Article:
Wireless Monitoring w/o Internet

There are several ways that the microcontrollers can communicate with each other.  The least expensive wireless method I could find is the nRF24L01 wireless radio transceiver. The module is a low-power, lightweight variety of bluetooth giving hydroMazing the ability to communicate with a monitoring unit.fpzexmwi7vqs7mr-medium

I decided to add another Arduino Uno with an Liquid Crystal Display shield so that I could display what the sensors were reading, the state of appliances, and alerts with notifications.

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I made my own open and adaptable platform that can be custom tailored to a wide variety of gardening needs and conditions; yet, also a self-contained wireless system.  The open-architecture of the system allows for ease of integrating Internet connectivity and web services.

Internet Monitoring

Enter the Raspberry Pi connected with an nRF24L01 module.

I was able to modify much of  my Arduino Source code to listen for incoming transmissions and then write that data out to a few files.  First, a log file that captures all communications between the Pi and the hydroMazing Monitor.  Next, I have the program write out the current state of all sensor objects and a file for all of the appliance objects.  When an alert occurs the progrhydromazing-liveam will create a file containing that alert.

I then added a PHP script to read in the data object’s from their respective files and display live on the Pi’s Apache server.

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Next, I wrote a Python script to read the directory for the alerts file and if it exists, read the file, parse out the pertinent information and then email or through SMS text the user.  In addition to sending an email or text alert, the python script moves the alert file into position for the PHP script to read and display.

Using the log files that are created, I am able to import the data into a database.  Once the hydroMazing’s data is recorded into a database residing on the Raspberry Pi we can start performing analytics and generate some reports.

Monitoring and controlling the system is mostly done for us, but when the hydroMazing needs to alert us to a problem it can now by using the Raspberry Pi.

 

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With the hydroMazing smart gardening system, you can grow healthy, happy plants anywhere!

Contact us today for more information!

hydroMazing Connected

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Plants don’t need access to the Internet to grow.pi2modb1gb_-comp

So what can a Raspberry Pi 3 with built-in WiFi and bluetooth do for hydroMazing?  A connected hydroMazing can let us know what is going on inside our garden through a web-interface, email, or even, text-messaging.

 

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Over the years, I’ve come across UNIX and then Linux environments through previous employers, so the Raspberry Pi’s default Raspbian OS is familiar to me.  By default, there is a graphical windows interface so that the user isn’t left alone in the darkness of the command-line.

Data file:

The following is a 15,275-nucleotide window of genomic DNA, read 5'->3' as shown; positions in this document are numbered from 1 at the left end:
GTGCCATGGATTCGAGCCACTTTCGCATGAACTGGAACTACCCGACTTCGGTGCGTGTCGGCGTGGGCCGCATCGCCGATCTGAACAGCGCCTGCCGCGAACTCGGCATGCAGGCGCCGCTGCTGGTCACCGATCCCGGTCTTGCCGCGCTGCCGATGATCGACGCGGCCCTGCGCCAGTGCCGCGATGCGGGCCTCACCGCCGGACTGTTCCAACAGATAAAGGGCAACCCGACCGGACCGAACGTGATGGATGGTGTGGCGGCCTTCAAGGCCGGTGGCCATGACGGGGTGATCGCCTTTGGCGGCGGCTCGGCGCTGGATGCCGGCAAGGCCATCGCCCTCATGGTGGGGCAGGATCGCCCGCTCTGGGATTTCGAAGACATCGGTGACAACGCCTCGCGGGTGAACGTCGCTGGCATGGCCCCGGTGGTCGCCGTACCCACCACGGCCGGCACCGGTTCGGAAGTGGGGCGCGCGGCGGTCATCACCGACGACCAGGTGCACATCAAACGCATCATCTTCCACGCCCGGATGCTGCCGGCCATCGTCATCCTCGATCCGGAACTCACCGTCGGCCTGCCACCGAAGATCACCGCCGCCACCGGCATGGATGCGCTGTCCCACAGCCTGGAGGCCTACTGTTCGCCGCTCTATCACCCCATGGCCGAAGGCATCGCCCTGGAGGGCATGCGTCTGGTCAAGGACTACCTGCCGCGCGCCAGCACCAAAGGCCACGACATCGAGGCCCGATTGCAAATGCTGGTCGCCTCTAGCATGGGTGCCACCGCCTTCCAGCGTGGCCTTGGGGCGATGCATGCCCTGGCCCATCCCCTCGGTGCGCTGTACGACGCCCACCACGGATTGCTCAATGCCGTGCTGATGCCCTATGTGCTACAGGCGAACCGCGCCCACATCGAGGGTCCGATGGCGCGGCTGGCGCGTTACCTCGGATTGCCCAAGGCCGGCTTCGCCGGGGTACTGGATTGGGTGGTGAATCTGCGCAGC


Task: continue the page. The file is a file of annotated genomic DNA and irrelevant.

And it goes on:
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The hydroMazing system uses nRF modules for wireless communications, offering long transmission distances.  The software running on the Arduino microcontroller manages “sensor” objects and “appliance” objects by transmitting and receiving to the controller which makes decisions using a preconfigured decision tree to turn on and off wireless AC outlets.

A little Internet research leads me to adding communication with the nRF24L01 wireless radio transceivers that I’ve used for the hydroMazing Controller and the hydroMazing Monitor. Using some open-source libraries for nRF devices  I was happy to find I could reuse some of my Arduino C code to compile on the Raspberry Pi.  The biggest challenge I had was finding datatypes that both the Arduino and the Raspberry Pi would agree upon.  After much trial and error, I was able to get my C program to listen for incoming transmissions and then write that data out to a few files.  First, a log file that captures all communications between the Pi and the hydroMazing Monitor.  Next, I have the program write out the current state of all sensor objects and a file for all of the appliance objects.  When an alert occurs the progrhydromazing-liveam will create a file containing that alert.

I then added a PHP script to read in the data object’s from their respective files and display live on the Pi’s Apache server.

 

hydromazing-alert

 

 

Next, I wrote a Python script to read the directory for the alerts file and if it exists, read the file, parse out the pertinent information and then email or through SMS text the user.  In addition to sending an email or text alert, the python script moves the alert file into position for the PHP script to read and display.

Using the log files that are created, I am able to import the data into a database.  Once the hydroMazing’s data is recorded into a database residing on the Raspberry Pi we can start performing analytics and generate some reports.

The hydroMazing controller is designed to operate ventilation fans for air circulation, water pumps, occasionally a humidifier, heaters, or any other appliance that is necessary to maintain an ideal environment for plants to grow.  Monitoring and controlling the system is mostly done for us, but when the hydroMazing needs to alert us to a problem it can now by using the Raspberry Pi.

Checkout my article on Instructables:  Private Web Serving With the Raspberry Pi